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There are new developments in an ongoing legal battle between a Little Havana business owner and Miami City Commissioner Joe Carollo.
The city has also released public records revealing just how much taxpayer money is being used to defend the commissioner in the federal civil rights lawsuit filed against him.
The case dates back to 2018 when Ball and Chain co-owner Bill Fuller filed the suit against the commissioner accusing Carollo of illegally targeting his businesses after Fuller supported Carollo’s political rival.
“The lies, and the unethics, and the crimes that this man has committed, will come out for everyone,” Fuller said in 2019.
Carollo said at the time the ownership group was serving alcohol illegally at another business and that late-night clubs didn’t belong in the area.
“This man has got a history of doing what he pleases, in violation of building laws, code enforcement,” Carollo said back in 2019.
The case is now set to go to trial in April 2023 after a failed attempt by the commissioner’s legal team to get the U.S. Supreme Court to review the case and ultimately get it dismissed.
Invoices and records provided by the City of Miami through records requests show the city will have paid more than $432,618.92 to lawyers for defending Carollo in this case.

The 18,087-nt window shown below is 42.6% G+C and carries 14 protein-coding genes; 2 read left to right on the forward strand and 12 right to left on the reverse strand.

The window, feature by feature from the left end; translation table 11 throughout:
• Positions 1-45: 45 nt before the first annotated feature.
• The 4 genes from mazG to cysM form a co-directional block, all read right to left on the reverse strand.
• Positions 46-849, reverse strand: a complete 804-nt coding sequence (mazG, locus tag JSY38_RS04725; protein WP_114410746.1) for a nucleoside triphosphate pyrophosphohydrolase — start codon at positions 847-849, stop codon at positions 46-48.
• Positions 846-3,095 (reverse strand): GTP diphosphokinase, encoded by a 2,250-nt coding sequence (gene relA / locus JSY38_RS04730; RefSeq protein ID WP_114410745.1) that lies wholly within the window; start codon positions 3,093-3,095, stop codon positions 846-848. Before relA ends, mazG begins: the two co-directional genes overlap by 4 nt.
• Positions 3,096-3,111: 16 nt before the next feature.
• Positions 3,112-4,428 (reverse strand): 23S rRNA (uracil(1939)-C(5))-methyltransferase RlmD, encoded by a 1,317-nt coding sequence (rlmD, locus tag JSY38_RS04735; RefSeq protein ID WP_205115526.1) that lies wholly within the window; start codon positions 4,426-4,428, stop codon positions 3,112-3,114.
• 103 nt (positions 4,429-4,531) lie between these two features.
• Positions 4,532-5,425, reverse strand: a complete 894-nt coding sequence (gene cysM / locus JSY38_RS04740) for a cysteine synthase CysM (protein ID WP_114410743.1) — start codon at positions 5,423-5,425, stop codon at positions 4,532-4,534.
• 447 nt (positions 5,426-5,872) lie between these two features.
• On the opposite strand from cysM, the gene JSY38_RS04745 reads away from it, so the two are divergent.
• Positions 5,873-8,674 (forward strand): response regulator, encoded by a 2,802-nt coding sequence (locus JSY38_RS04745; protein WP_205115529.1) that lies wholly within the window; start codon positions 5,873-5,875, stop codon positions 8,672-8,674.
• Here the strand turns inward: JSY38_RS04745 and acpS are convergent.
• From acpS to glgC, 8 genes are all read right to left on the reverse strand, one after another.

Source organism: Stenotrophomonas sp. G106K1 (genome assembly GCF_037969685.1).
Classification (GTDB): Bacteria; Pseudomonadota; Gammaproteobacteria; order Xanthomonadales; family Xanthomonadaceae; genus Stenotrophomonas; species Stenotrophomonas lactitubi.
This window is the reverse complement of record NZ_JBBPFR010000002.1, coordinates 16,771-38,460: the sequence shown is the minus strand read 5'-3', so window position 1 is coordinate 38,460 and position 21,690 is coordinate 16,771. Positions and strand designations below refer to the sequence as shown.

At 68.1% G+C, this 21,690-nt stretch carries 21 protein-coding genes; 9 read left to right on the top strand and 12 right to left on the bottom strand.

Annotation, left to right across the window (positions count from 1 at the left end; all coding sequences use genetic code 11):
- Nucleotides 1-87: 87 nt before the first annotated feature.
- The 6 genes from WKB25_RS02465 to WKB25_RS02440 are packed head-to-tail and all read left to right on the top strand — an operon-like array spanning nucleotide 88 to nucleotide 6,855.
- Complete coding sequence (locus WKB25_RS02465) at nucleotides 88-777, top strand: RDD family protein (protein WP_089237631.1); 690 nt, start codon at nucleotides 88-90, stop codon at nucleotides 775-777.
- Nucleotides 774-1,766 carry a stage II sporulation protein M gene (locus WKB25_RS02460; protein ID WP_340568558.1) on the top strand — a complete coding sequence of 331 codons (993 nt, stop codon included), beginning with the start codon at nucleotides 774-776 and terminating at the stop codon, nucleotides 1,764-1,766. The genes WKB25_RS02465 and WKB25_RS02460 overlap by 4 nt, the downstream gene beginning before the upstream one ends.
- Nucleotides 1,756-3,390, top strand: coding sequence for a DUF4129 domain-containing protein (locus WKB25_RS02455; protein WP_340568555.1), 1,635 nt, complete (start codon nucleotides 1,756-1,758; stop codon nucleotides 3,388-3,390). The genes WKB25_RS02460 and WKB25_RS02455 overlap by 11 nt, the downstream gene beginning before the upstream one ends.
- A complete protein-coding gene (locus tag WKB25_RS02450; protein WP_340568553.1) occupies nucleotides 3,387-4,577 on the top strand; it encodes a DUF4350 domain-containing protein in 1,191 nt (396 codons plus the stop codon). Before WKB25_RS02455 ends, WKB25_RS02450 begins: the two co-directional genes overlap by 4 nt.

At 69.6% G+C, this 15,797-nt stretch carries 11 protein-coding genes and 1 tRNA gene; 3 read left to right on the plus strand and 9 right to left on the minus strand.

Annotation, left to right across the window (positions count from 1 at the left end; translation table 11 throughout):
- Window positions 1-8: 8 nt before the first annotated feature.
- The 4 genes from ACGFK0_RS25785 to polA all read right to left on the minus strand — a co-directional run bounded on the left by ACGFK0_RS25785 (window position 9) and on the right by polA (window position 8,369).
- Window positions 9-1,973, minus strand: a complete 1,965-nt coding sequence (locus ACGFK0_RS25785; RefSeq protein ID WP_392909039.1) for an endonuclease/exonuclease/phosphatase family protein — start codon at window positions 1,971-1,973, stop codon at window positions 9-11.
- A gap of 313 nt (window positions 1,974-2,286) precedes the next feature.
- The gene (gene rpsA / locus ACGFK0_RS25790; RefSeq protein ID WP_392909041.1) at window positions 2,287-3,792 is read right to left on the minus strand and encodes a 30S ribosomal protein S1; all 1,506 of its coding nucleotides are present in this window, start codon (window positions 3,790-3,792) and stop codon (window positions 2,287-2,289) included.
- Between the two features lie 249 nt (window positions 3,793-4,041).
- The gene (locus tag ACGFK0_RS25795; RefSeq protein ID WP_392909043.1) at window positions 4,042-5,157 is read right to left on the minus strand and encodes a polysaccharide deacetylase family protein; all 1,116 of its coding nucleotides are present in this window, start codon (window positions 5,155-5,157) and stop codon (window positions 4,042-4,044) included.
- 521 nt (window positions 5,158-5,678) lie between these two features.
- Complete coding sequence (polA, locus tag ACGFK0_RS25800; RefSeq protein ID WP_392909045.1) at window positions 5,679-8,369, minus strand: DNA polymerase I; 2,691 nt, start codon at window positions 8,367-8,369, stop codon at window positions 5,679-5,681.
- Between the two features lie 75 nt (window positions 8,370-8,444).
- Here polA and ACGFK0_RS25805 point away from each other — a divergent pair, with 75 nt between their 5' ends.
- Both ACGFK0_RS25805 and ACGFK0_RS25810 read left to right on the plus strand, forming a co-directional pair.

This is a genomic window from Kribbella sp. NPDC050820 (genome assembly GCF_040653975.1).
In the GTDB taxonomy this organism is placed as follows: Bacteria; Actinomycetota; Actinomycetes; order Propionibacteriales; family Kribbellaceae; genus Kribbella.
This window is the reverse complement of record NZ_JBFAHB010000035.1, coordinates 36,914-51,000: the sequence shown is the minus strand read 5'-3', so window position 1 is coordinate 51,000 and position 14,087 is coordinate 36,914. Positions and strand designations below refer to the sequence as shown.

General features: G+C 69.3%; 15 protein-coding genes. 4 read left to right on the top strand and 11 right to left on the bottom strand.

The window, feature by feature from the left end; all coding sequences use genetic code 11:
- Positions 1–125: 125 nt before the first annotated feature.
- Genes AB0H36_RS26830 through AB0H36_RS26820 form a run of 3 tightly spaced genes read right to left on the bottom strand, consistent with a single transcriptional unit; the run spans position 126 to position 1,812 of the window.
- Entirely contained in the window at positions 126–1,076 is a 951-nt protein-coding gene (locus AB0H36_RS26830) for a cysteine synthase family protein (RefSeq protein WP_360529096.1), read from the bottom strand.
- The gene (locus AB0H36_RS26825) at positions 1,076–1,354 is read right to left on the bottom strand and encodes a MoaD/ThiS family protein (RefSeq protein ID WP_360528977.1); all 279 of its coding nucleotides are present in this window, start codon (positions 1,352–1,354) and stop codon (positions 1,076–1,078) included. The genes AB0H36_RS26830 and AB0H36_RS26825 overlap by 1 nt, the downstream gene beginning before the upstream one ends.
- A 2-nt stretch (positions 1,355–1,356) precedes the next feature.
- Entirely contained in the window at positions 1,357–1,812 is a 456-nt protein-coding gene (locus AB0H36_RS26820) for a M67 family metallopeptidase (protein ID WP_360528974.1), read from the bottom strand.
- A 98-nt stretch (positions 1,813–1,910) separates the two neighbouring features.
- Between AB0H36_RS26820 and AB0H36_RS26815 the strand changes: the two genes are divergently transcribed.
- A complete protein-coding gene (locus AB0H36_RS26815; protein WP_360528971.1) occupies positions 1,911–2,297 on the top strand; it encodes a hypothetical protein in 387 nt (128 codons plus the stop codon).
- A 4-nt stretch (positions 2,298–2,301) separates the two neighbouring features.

“How are they able to appropriate that amount of money without approval by the commissioners?” asked Miami taxpayer and city activist Denise Galvez Turros.
She’s frustrated by all the city money being spent to defend the commissioner, especially after the United States Supreme Court denied the commissioner’s request to review the case and his motions to dismiss it under qualified and legislative immunity.
“It’s really alarming and disgusting,” said Galvez Turros. “Because to give you an example, I’ve asked for things in this neighborhood in Little Havana, like, can we get the sidewalks cleaned? And the response from the mayor was, oh, that machine costs $20,000.”
In an email, City Attorney Victoria Méndez maintains that the City of Miami has complied with Florida case law and statutes by “providing legal representation in conjunction with litigation arising from the performance of his official duties.”
Fuller’s attorney, Jeff Gutchess, of AXS Law, sent NBC 6 a statement saying in part, “We are looking forward to going to trial now and having the truth come out, which is exactly what the commissioner is afraid of.”
NBC 6 reached out to Carollo, his communications director and his attorney for comment. However, no one responded to our requests.
Carollo’s attorney, Benedict P. Kuehne, did send a statement to the Miami New Times saying, “Commissioner Carollo remains confident he will prevail in this baseless lawsuit brought by local business owners who continue to refuse to comply with the laws applicable to all business owners in the City of Miami.”
He told the paper Carollo is “disappointed” that the Supreme Court declined to consider his appeal.
Carollo called NBC 6 after this story went on air, saying that “anytime you send a case to the Supreme Court, the odds are minute that they will take up the case.”
The commissioner called Fuller’s lawsuit a “fraud” and a “SLAPP lawsuit” and says the city has an obligation to defend him.
“I don’t think it will necessarily go to trial anytime soon. This case, with the motions we filed, with the evidence we’ve given the court, the case should be thrown out,” he said.